wordpress blog stats
Connect with us

Hi, what are you looking for?

Aarogya Setu updated its privacy policy: All you need to know

Update (April 17 9:38 am): We received a notification from Aarogya Setu at 9:04 am this morning, notifying us of changes made to the Privacy Policy on April 12. This notification was sent 5 days after the privacy policy was actually updated.

Aarogya Setu

Notification by Aarogya Setu sent this morning. Credit: Aroon Deep

Just as quietly the government of India launched its COVID-19 contact tracing app, Aarogya Setu on April 2, it updated its privacy policy without notifying users. The government also updated the app and introduced new features. Since Prime Minister Narendra Modi has urged everyone to download this app and it has already been downloaded 10 million times from the Google Play Store since its launch, it is necessary to examine whether this app preserves people’s privacy or squanders it. Readers can find the old policy (here), new policy (here), and our word-by-word comparison of the two policies here.

Most importantly, the privacy policy does not mention anywhere that this is a temporary app meant to be used only for contact tracing during the COVID-19 pandemic. This suggests that the app and underlying technology could be used for purposes beyond contact tracing. Note that, in the updated app, once a user gives permission to access location and Bluetooth data, we could not find the Privacy Policy again, and had to re-install the app to get to it again.

Some points to note about the changes:

1. Users not notified of the change in privacy policy: The privacy policy explicitly states that users will be notified of all changes made to the policy. However, when this policy was updated, users were not notified about the change in privacy policy. At least 2 users who had the app installed prior to this update confirmed this to MediaNama. The policy also states that to use the app, fresh consent will be sought from users when the privacy policy is changed. That did not happen either.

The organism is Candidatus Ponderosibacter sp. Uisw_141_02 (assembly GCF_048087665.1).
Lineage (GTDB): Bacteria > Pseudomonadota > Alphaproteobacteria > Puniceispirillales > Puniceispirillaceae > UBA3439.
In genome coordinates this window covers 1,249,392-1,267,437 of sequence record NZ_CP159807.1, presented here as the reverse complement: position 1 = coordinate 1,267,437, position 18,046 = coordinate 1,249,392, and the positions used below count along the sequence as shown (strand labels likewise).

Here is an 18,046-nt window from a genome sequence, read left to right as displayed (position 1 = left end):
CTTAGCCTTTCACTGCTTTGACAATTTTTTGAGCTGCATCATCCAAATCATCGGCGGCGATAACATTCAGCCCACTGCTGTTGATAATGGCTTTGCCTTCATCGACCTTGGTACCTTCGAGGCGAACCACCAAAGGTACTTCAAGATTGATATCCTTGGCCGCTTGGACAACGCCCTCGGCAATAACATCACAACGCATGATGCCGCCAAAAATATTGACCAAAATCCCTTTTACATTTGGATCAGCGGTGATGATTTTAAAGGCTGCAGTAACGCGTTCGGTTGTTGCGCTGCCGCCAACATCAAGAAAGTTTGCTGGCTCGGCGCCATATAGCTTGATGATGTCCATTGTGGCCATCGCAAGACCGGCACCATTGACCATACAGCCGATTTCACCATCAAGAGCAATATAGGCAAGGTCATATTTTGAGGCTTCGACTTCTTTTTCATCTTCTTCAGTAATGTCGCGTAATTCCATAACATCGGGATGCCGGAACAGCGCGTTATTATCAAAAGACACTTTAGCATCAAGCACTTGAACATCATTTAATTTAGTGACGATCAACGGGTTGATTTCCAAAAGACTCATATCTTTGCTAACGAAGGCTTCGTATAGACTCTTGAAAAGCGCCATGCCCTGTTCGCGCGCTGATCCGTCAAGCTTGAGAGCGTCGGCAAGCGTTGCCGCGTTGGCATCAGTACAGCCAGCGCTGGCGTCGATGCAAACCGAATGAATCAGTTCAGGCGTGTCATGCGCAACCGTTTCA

2. Purpose limitation and no third-party data sharing: The new privacy policy explicitly limits the purpose for which data collected by the app can be used, and reiterates that personal information will not be shared with any third party except to carry out “necessary medical and administrative interventions”.

Advertisement. Scroll to continue reading.

3. Treatment of Personal Information: The app initially collects personal information from each user, including name, phone number, age, sex, profession and countries visited in the last 30 days. The previous version also sought information about whether a person is a smoker or not, but that isn’t the case with the updated policy. Interestingly, unlike earlier, this time we weren’t prompted for name, phone number, sex, profession and countries visited. We were only prompted for a mobile number, which is mandatory to get an OTP.

  • Identification: This information for a particular user will be linked to a unique digital ID (called DiD), which will subsequently be used to identify that individual user’s transactions, and associated with any data or information uploaded from the app to the server.
  • Sharing and storage of personal information: Personal information will be uploaded and stored on a government server, hashed with the DiD. All personal information is encrypted before it is uploaded to the server. At registration, your location details are also captured and uploaded to the server.
  • Usage of personal information: This information will only be used by the government of India in the following cases:
    • Anonymisation and aggregation: “As anonymized, aggregated datasets for the purpose of generating reports, heat maps and other statistical visualisations for the purpose of the management of COVID-19 in the country or to provide you general notifications pertaining to COVID-19 as may be required.”